As we have noted previously, on July 9, President Biden signed an Executive Order on Promoting Competition in the American Economy. Among many other things, this Executive Order calls on the Federal Trade Commission (FTC) to “consider … exercis[ing] the FTC’s statutory rulemaking authority … to curtail the unfair use of non-compete clauses and other clauses or agreements that may unfairly limit worker mobility.” A webinar on this topic is available here; and more information about the Executive Order generally is available here.
Although the Executive Order was signed in July, the FTC has not yet taken any public action towards the regulation of non-competes. Part of the reason for this is bandwidth, as the FTC has been very busy advancing a progressive agenda in the areas of consumer protection and merger enforcement. Another part is political. The FTC is a five-member Commission, and no more than three of its members can be from the same political party. When President Biden signed the Executive Order, the FTC had three Democratic Commissioners and two Republicans. In October, however, one of the three Democratic Commissioners was confirmed to lead the Consumer Financial Protection Bureau, which as of this writing puts the FTC at a 2-2 political tie. The two Republican Commissioners have voiced skepticism about an FTC regulation on non-competes, with one arguing that employee non-competes are best regulated by the states and the other arguing that a federal regulation might not even be constitutional under the “non-delegation” doctrine. Therefore, the FTC is unlikely to make any major policy moves until after a third Democratic Commissioner is confirmed (which is unlikely to happen until late 2021 or early 2022).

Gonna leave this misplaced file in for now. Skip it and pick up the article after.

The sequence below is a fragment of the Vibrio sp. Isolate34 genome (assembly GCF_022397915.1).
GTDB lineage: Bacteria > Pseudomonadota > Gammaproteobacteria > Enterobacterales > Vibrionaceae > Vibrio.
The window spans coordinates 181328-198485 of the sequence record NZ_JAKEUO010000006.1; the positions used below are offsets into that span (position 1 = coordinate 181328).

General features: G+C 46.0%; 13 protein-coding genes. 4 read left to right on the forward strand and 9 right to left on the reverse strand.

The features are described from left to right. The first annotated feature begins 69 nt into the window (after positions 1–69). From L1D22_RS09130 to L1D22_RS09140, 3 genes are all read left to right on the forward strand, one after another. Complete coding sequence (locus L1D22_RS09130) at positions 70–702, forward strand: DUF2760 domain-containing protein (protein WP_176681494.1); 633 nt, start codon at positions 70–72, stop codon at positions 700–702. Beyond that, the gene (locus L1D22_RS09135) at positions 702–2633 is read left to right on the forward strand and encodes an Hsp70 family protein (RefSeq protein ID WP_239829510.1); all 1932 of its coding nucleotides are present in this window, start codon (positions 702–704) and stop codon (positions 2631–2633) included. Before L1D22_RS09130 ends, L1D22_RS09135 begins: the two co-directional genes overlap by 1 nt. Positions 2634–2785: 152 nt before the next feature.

In the meantime, however, the FTC is laying the groundwork for future rulemaking. As an initial step, the FTC recently announced a workshop (co-hosted by the Department of Justice’s Antitrust Division) to be held on December 6th and 7th, “to discuss efforts to promote competitive labor markets and worker mobility.” The agenda for the workshop is:
Over the two days, a series of panels, presentations, and remarks will address competition issues affecting labor markets and the welfare of workers, including: labor monopsony; the increased use of restrictive contractual clauses in labor agreements, including non-competes and non-disclosure agreements; information sharing and benchmarking activity among competing employers; the role of other federal agencies in ensuring fair competition in labor markets; and the relationship between antitrust law and collective bargaining efforts in the “gig economy.” Panelists will be invited to discuss potential steps antitrust enforcers can take to better target enforcement resources, improve public guidance, and pursue a “whole of government” approach to ensuring fair competition for workers and consumers by leveraging interagency resources.
Interested parties are invited to submit public comments on the topics covered by the workshop anytime between now and December 20, 2021.
In light of the Executive Order, it is reasonable to assume that the workshop will be used to develop a factual record to support a potential future FTC regulation on employee non-competes. For instance, before the FTC can issue a proposed rule, it must have reason to believe that the practices at issue in the rulemaking are “prevalent.” The FTC is also arguably required to show that the practices at issue are “likely to cause substantial injury to consumers which is not reasonably avoidable by consumers themselves and not outweighed by countervailing benefits to consumers or to competition.” We expect the two-day workshop to cover these and other factual topics, with the intent of putting the FTC in position to move quickly on the potential regulation of employee non-competes after a third Democratic Commissioner is confirmed.